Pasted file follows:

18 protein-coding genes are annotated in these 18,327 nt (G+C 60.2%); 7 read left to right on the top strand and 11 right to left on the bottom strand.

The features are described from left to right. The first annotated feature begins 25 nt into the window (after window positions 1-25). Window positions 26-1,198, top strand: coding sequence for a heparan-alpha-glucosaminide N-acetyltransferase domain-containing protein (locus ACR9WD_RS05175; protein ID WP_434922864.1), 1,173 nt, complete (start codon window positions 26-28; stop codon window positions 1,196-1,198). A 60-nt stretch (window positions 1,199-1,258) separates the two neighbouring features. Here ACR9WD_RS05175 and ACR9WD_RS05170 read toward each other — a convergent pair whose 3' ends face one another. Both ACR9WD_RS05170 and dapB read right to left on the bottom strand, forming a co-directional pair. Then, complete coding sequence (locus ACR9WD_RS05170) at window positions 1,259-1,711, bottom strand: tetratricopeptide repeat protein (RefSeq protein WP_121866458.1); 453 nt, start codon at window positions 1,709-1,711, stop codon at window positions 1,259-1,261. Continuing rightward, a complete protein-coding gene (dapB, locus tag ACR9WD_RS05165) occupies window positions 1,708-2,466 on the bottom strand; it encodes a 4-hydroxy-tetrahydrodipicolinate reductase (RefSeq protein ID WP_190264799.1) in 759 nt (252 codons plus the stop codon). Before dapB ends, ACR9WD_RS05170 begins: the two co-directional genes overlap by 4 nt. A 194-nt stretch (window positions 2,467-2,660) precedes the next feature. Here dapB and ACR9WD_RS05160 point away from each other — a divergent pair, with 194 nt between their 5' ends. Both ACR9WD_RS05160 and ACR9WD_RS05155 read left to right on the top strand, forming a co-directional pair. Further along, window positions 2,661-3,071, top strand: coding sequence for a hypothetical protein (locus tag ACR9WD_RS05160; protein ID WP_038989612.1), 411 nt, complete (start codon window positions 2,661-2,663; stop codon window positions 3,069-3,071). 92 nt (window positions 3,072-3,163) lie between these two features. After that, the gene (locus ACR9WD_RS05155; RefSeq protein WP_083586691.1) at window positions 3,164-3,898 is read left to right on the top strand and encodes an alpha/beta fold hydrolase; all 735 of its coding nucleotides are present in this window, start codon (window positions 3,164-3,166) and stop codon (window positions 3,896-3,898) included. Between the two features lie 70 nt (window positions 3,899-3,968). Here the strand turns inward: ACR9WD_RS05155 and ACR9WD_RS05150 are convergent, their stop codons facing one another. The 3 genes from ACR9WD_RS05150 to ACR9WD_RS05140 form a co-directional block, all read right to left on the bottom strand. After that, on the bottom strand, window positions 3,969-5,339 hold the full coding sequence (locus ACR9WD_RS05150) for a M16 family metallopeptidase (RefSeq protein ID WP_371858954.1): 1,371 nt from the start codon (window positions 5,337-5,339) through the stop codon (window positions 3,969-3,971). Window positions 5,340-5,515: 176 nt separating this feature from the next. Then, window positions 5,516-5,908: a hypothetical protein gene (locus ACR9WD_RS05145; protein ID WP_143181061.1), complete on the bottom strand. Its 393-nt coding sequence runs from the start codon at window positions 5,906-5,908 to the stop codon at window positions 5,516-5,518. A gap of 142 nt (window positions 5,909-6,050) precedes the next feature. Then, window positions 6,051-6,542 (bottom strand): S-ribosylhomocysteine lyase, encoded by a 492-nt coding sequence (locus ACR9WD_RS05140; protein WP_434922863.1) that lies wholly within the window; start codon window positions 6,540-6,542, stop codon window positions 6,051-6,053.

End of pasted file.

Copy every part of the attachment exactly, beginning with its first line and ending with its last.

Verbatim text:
18 protein-coding genes are annotated in these 18,327 nt (G+C 60.2%); 7 read left to right on the top strand and 11 right to left on the bottom strand.

The features are described from left to right. The first annotated feature begins 25 nt into the window (after window positions 1-25). Window positions 26-1,198, top strand: coding sequence for a heparan-alpha-glucosaminide N-acetyltransferase domain-containing protein (locus ACR9WD_RS05175; protein ID WP_434922864.1), 1,173 nt, complete (start codon window positions 26-28; stop codon window positions 1,196-1,198). A 60-nt stretch (window positions 1,199-1,258) separates the two neighbouring features. Here ACR9WD_RS05175 and ACR9WD_RS05170 read toward each other — a convergent pair whose 3' ends face one another. Both ACR9WD_RS05170 and dapB read right to left on the bottom strand, forming a co-directional pair. Then, complete coding sequence (locus ACR9WD_RS05170) at window positions 1,259-1,711, bottom strand: tetratricopeptide repeat protein (RefSeq protein WP_121866458.1); 453 nt, start codon at window positions 1,709-1,711, stop codon at window positions 1,259-1,261. Continuing rightward, a complete protein-coding gene (dapB, locus tag ACR9WD_RS05165) occupies window positions 1,708-2,466 on the bottom strand; it encodes a 4-hydroxy-tetrahydrodipicolinate reductase (RefSeq protein ID WP_190264799.1) in 759 nt (252 codons plus the stop codon). Before dapB ends, ACR9WD_RS05170 begins: the two co-directional genes overlap by 4 nt. A 194-nt stretch (window positions 2,467-2,660) precedes the next feature. Here dapB and ACR9WD_RS05160 point away from each other — a divergent pair, with 194 nt between their 5' ends. Both ACR9WD_RS05160 and ACR9WD_RS05155 read left to right on the top strand, forming a co-directional pair. Further along, window positions 2,661-3,071, top strand: coding sequence for a hypothetical protein (locus tag ACR9WD_RS05160; protein ID WP_038989612.1), 411 nt, complete (start codon window positions 2,661-2,663; stop codon window positions 3,069-3,071). 92 nt (window positions 3,072-3,163) lie between these two features. After that, the gene (locus ACR9WD_RS05155; RefSeq protein WP_083586691.1) at window positions 3,164-3,898 is read left to right on the top strand and encodes an alpha/beta fold hydrolase; all 735 of its coding nucleotides are present in this window, start codon (window positions 3,164-3,166) and stop codon (window positions 3,896-3,898) included. Between the two features lie 70 nt (window positions 3,899-3,968). Here the strand turns inward: ACR9WD_RS05155 and ACR9WD_RS05150 are convergent, their stop codons facing one another. The 3 genes from ACR9WD_RS05150 to ACR9WD_RS05140 form a co-directional block, all read right to left on the bottom strand. After that, on the bottom strand, window positions 3,969-5,339 hold the full coding sequence (locus ACR9WD_RS05150) for a M16 family metallopeptidase (RefSeq protein ID WP_371858954.1): 1,371 nt from the start codon (window positions 5,337-5,339) through the stop codon (window positions 3,969-3,971). Window positions 5,340-5,515: 176 nt separating this feature from the next. Then, window positions 5,516-5,908: a hypothetical protein gene (locus ACR9WD_RS05145; protein ID WP_143181061.1), complete on the bottom strand. Its 393-nt coding sequence runs from the start codon at window positions 5,906-5,908 to the stop codon at window positions 5,516-5,518. A gap of 142 nt (window positions 5,909-6,050) precedes the next feature. Then, window positions 6,051-6,542 (bottom strand): S-ribosylhomocysteine lyase, encoded by a 492-nt coding sequence (locus ACR9WD_RS05140; protein WP_434922863.1) that lies wholly within the window; start codon window positions 6,540-6,542, stop codon window positions 6,051-6,053.